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Airbus, Boeing Compete for Orders at Paris Air Show


Airbus 380 at Paris Air Show
Aerospace giants Airbus of Europe and Boeing of the United States, have begun a week of competition for orders for passenger jets worth billions of dollars at the Paris Air Show. Airbus won the first round when Qatar Airways said it planned to buy up to 60 mid-size jets from the European firm.

The choice by Qatar Airways of the Airbus A-350 over Boeing's 787 Dreamliner was a big boost for the European manufacturer, although the airline also said it would buy at least 20 long-range Boeing 777s.

Boeing says it already has 250 potential orders for the 787, which is expected to go into service in 2008. The A-350 is Airbus's answer to the 787, but will be ready two years after its competitor if Airbus confirms in September that it will proceed with the project. Until Monday's announcement by Qatar Airways, Airbus had only received 10 definite and 20 potential orders for the jet.

David Learmont of Flight International magazine in London says the two aircraft, neither of which has yet flown, are remarkably similar.

"The 787 Dreamliner is absolutely brand new," he said. "It has got an awful lot of new technology in it. What the A-350 is, however, is exactly the same size, hitting the same sector in the market, and it's a massive technological upgrade effectively of Airbus's existing and very successful A-330 fleet."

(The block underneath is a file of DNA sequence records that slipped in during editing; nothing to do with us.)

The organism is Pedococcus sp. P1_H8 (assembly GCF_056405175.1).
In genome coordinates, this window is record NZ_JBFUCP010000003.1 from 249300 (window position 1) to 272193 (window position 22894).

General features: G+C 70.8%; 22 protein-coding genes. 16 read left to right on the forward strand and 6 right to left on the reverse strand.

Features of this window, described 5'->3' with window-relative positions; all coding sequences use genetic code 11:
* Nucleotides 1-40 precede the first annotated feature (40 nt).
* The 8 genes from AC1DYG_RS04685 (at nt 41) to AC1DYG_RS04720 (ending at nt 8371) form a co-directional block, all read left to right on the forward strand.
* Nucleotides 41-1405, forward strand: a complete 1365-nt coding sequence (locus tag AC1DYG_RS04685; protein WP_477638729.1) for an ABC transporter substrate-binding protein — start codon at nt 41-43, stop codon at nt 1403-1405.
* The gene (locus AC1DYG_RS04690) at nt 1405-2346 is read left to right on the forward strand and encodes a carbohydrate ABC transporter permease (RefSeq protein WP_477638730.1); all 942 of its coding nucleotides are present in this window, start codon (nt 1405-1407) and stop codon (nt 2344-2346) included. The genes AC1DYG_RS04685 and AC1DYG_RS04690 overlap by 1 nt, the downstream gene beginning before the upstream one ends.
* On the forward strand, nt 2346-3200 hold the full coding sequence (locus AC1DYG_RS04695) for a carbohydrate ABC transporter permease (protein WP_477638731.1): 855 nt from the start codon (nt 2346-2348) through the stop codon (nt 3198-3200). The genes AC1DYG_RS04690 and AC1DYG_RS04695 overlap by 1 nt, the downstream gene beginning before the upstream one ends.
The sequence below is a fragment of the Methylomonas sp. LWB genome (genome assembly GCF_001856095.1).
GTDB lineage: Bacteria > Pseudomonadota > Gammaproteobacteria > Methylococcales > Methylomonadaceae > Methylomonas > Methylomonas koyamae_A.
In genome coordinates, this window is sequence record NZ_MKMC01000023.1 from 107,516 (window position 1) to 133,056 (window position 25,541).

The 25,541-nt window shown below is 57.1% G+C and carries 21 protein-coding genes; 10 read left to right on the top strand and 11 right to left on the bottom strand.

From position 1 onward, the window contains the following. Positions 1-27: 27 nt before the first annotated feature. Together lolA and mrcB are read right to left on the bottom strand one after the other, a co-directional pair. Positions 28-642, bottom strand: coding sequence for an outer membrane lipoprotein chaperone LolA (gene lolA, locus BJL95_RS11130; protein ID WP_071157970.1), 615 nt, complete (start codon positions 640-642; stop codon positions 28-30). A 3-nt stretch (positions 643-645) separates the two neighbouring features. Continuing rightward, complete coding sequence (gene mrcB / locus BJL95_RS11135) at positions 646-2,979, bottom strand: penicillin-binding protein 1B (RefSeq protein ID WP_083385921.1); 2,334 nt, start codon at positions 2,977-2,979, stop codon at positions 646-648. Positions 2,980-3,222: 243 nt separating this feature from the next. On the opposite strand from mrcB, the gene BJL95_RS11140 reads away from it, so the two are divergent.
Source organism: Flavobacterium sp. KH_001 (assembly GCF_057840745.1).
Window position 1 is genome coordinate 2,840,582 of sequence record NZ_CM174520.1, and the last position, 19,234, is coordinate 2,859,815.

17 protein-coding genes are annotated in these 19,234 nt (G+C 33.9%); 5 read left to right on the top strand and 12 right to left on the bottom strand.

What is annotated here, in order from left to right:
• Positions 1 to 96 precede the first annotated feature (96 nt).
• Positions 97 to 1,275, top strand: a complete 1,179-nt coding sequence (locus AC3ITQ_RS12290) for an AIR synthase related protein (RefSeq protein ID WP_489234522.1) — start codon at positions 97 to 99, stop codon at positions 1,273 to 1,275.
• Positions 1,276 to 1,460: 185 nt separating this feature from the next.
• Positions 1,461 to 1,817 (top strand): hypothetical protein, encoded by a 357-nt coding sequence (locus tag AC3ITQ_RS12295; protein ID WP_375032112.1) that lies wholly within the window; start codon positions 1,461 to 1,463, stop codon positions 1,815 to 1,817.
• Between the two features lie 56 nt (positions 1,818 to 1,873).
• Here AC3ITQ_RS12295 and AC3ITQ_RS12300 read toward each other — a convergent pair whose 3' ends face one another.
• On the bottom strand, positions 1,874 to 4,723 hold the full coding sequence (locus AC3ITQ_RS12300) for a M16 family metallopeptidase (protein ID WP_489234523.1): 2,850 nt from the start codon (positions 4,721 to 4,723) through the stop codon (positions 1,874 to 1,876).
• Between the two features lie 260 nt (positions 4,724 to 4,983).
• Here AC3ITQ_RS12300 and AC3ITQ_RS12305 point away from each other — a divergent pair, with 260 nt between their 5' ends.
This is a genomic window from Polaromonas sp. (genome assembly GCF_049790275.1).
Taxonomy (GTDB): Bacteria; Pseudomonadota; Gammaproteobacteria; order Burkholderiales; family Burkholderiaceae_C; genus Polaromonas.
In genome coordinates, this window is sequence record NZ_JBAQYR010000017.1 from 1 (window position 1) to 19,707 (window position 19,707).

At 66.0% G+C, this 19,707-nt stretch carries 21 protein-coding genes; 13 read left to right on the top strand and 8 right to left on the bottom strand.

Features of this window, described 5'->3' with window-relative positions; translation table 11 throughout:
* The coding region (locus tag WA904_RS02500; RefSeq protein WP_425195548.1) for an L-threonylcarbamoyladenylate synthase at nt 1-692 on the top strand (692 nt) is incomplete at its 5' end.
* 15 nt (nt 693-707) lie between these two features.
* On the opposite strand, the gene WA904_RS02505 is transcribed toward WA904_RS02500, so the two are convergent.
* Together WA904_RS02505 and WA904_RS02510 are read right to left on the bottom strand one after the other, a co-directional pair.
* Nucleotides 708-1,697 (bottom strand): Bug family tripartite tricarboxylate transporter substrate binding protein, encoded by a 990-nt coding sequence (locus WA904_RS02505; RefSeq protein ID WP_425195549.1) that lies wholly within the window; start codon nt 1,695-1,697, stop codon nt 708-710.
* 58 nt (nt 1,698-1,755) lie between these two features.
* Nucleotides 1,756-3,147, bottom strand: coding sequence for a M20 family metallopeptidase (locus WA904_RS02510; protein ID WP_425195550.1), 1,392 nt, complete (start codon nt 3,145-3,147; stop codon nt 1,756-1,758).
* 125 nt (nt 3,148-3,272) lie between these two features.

The star of this year's Paris Air Show is Airbus's super jumbo A-380, which can carry up to 800 passengers. Airbus sees the gigantic plane as the successor to the Boeing 747.

Boeing chose not to build another jumbo, believing that the future of air travel lies with mid-size jets, like the 787, traveling non-stop from point-to-point instead of flying between major hubs like the A-380.

Airbus, in an effort to target products at all sectors of the passenger jet market, announced later that it would build the A-350 as a competitor to the 787.

Airbus and Boeing have accused one another of receiving what they say are unfair government subsidies. The European Union and the United States have taken the matter to the World Trade Organization. But, on Monday, both sides delayed the launch of WTO hearings into the competing claims by the rival aircraft manufacturers.

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